I received an email from a reader the other day who asked what to do as she had a dog that went absolutely bonkers in the car – to the extent that it had partially destroyed the back seat of the car by biting and tearing out of sheer excitement, the owner said. In addition the dog spun around, lunged and barked while in the back seat. As she lived in a really out of the way place with no behaviorists anywhere near her, I attempted to assist by way of giving her some basic instructions to follow and thought these may be of interest to other people who have the same problem.
The owner had tried keeping the dog in a crate and also a car harness attached to the seat belts and neither of these worked - the dog became frantic at being restrained in any way. She was so worried about the dog landing on her while driving that she had a barrier installed in the car between the front and back seats to prevent this from happening. The car was being systematically destroyed, however the dog loved its walks so much and once out the car was well behaved, that she really did not want to stop taking the dog out, but had run out of ideas as to what to try.
It transpired that the dog had always exhibited this behavior from the day it was adopted, received daily walks (taken there by car) and at other times the dog was quiet, well behaved and never exhibited the lunatic behavior, and on the way back the dog was quiet and well behaved in the car.
On asking a few questions, it was established that the over exited behavior started the minute the owner took out the lead to take the dog out, so this was our starting point.
Here is a summary of the work that the owner undertook and the result was that within a two-week period (with plenty of practice on a daily basis) she had a dog that lay quietly in the car on the back seat or on occasion sat up and looked out the window.
- Owner changed the place where the lead was kept continually
- When lead was produced and the dog started getting over excited – the owner just dropped the lead on the floor and walked away. This was repeated over and over (and did I say over!)
- Eventually the dog just stood and looked at the owner. The owner then requested the dog to Sit and the lead was put on. The second owner tried to do this the dog resumed the excitable behavior and this time the lead was attached. Owner repeated as above and just walked away dropping the lead on the floor – owner only went back to resume the exercise when the dog was quiet.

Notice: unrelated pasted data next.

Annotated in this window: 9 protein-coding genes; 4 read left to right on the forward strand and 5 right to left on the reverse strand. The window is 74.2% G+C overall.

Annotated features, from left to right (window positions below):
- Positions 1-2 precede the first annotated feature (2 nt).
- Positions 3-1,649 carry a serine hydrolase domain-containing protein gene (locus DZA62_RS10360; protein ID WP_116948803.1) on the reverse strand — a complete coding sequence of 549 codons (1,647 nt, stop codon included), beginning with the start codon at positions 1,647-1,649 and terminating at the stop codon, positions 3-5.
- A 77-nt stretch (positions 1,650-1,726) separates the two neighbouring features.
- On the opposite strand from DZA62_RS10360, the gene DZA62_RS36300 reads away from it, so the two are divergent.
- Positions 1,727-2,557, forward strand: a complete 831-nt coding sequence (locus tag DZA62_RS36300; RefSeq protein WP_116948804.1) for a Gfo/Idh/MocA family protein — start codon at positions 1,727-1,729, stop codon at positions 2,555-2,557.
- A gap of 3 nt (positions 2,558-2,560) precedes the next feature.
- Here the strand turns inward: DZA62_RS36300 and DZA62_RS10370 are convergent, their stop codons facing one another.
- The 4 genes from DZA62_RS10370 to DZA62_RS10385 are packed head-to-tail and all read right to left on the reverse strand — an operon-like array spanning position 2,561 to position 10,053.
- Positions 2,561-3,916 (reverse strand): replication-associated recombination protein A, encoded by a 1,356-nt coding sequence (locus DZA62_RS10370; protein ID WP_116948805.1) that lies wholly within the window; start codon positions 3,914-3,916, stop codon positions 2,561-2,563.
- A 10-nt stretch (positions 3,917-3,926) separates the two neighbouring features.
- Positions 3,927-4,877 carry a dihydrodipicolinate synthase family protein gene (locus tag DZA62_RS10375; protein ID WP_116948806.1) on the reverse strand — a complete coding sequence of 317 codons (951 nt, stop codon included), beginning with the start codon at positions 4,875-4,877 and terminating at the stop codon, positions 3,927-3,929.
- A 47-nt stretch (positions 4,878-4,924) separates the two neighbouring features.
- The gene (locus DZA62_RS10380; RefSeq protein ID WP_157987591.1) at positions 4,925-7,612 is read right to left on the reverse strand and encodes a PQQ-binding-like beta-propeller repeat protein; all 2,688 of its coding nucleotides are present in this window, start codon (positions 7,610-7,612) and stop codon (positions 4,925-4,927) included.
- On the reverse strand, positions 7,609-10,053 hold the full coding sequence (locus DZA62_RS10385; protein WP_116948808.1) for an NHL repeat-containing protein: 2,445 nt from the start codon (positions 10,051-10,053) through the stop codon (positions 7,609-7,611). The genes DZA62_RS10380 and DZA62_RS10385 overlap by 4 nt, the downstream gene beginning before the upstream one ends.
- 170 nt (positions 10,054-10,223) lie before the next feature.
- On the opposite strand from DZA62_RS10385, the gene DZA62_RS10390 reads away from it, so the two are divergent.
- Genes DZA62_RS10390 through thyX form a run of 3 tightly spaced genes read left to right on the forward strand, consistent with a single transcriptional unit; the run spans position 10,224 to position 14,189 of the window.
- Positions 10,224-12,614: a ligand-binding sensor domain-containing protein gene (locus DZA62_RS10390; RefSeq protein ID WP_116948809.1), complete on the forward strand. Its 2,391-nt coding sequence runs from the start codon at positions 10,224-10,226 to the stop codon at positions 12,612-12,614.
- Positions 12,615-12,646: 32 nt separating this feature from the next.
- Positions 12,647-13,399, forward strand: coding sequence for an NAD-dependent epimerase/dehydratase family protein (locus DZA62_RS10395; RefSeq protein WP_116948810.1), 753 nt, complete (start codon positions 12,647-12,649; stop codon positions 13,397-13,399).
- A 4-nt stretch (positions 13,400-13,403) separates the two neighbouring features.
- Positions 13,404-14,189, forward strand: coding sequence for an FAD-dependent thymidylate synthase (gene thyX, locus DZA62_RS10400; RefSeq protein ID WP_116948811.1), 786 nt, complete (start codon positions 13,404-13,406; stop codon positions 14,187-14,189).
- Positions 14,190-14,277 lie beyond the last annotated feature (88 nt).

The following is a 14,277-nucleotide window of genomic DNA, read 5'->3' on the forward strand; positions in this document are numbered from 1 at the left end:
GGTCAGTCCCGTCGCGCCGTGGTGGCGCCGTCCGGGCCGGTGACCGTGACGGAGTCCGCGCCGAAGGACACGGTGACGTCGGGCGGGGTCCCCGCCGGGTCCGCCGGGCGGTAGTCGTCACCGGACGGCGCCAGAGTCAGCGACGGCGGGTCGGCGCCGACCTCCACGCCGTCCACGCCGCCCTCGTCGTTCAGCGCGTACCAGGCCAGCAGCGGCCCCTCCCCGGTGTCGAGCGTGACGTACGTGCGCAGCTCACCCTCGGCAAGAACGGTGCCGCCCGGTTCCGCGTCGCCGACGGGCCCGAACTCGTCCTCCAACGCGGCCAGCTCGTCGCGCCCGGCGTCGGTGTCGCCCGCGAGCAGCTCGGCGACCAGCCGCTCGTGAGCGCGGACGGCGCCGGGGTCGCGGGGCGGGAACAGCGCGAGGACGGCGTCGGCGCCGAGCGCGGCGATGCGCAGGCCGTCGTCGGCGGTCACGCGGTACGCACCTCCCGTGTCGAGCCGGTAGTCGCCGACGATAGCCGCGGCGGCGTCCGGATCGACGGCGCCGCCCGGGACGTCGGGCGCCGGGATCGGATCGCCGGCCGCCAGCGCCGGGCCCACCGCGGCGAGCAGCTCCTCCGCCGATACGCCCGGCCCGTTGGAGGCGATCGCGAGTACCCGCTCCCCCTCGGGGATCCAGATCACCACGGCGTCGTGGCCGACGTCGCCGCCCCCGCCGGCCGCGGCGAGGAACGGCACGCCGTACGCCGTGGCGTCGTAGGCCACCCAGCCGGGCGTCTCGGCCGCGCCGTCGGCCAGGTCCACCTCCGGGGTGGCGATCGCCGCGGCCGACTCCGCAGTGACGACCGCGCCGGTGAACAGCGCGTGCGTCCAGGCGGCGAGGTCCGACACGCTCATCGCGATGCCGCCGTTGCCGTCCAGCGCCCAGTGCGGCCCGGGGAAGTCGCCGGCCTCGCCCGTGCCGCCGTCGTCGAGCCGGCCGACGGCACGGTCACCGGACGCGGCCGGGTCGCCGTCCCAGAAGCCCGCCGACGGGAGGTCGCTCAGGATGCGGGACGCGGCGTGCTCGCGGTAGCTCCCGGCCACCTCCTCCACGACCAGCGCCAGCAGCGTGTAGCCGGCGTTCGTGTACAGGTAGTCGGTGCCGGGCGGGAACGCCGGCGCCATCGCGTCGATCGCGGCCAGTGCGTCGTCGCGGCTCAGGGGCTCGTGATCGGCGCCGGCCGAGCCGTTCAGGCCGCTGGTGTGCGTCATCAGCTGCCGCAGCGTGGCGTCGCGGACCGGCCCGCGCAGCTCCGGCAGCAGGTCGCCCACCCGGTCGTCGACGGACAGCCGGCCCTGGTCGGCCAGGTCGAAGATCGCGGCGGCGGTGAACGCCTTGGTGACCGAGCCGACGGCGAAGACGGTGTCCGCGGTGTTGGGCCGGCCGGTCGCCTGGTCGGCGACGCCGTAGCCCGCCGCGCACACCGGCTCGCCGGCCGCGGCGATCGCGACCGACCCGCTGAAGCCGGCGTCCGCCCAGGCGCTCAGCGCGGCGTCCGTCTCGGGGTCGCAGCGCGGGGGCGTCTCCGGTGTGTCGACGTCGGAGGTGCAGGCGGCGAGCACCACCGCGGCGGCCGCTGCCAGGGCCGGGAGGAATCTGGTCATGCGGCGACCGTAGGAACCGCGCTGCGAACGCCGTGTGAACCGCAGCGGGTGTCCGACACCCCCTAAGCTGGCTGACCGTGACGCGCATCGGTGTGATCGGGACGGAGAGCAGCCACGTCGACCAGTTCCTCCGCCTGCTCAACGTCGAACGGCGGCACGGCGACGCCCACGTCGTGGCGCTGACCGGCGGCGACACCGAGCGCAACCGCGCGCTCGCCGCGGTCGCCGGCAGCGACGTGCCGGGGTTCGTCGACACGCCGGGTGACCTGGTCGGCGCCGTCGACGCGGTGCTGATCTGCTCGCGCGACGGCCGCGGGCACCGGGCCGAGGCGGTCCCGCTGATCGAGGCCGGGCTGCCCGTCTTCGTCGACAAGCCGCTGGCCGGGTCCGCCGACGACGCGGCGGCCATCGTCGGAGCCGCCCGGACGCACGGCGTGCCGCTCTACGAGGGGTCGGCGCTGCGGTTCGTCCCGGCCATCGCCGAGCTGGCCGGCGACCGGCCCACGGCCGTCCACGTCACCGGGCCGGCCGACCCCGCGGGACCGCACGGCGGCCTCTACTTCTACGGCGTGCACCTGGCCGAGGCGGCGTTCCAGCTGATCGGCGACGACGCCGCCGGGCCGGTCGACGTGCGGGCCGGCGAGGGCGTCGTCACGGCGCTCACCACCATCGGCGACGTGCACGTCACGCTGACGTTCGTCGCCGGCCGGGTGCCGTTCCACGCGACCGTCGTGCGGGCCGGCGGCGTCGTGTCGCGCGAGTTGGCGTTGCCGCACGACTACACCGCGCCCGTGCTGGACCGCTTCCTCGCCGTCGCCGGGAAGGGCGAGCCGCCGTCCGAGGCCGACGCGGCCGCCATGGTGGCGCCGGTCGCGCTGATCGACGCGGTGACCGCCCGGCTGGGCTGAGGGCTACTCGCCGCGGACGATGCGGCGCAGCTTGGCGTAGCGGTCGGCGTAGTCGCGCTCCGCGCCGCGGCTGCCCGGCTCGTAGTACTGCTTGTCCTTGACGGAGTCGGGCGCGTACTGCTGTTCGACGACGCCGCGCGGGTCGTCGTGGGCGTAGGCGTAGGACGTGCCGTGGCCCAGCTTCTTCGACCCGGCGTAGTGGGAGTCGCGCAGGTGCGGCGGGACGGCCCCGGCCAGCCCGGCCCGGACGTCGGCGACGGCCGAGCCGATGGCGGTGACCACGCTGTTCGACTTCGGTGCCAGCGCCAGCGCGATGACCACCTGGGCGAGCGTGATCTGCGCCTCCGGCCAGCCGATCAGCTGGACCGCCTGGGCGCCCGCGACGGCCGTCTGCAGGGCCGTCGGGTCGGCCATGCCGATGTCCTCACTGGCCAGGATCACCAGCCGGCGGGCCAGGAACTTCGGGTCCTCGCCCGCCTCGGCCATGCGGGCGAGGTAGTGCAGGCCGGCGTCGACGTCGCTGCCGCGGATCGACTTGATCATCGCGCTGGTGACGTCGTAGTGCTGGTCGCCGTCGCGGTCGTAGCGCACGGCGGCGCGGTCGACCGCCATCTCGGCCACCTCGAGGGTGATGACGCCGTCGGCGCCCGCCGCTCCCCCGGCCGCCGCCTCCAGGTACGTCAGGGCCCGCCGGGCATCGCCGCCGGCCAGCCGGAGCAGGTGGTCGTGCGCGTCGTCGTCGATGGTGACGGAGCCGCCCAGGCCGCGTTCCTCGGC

- After a few times the dog sat quietly when the lead was attached. The owner was then instructed to keep the dog at her side (if the dog went in front pulling would occur) and step by step make the way to the door to go outside. If the dog pulled at any stage, owner to stand absolutely still until dog was quiet. This was repeated until the dog would walk calmly and quietly to the car.
- At the same time the owner was told her to achieve a Down and Wait.
- The dog was now entering the car quietly and lying down and owner sat with the dog with the door open – the time period was built up accordingly. To make this easier for both the dog and the owner we suggested that the owner use the Avalon Pure Travel Spray. This spray helps with carsickness, fear of the car, and also the stress associated with travel – I was pretty sure that it would assist in lowering any stress that may have been associated with the car and also the over excitement – just a case of bringing in an additional tool to help the owner and dog be successful.
- Next step was that owner went and sat in the front seat while the dog was in a Down/Wait in the back seat. The car was stationary the whole time. It is simply impossible (and dangerous) to train a dog in a moving car. The dog was rewarded with quiet praise “good settle” on a regular basis and owner was encouraged to keep up this work inside the home.
- What occurred next was that dog was supplied with a Kong, which had been stuffed with delicious smelling goodies to chew on in the back seat.
- Next step was owner went up and down the driveway and if the dog reacted, the car was stopped – dog told to Down.
- The owner now started making short trips around the block and each time she came back home, the delicious Kong was taken away – the dog was taken out the car and back into the home. The Kong was only used for car trips.
- Gradually the owner extended the distance and within two weeks the problem was a thing of the past and the dog started to Sit up and look out of the window in addition to chewing on the Kong. Owner repeatedly gave the cue ‘good settle’ to the dog – remembering to reward with praise the behaviour the owner did like.
It was recommended to the owner that the ‘Good Settle’ was practiced on a regular basis and that the dog was never allowed to enter the car when excited.
Time period this will take - how long is a piece of string! It depends totally on the work the owner puts in and how consistent they are. Under no circumstances is the dog allowed to perform the previous behaivour in th car, so daily walks are not an option while the above exercise is taking place. The owner needs to find other ways of working off excess energy. Additionally, the above may not work for every single dont and other aspects may need to be brought in. Good luck if you decide to try this yourself.
(Scotty is founder of www.friendsofthedog.co.za, a canine behaviour consultant and TTouch practitioner and offers private consults, workshops, Canine Behaivour Foundation Course and Canine Behaviour Shelter Course. She can be contacted at firstname.lastname@example.org or 073 735 0469)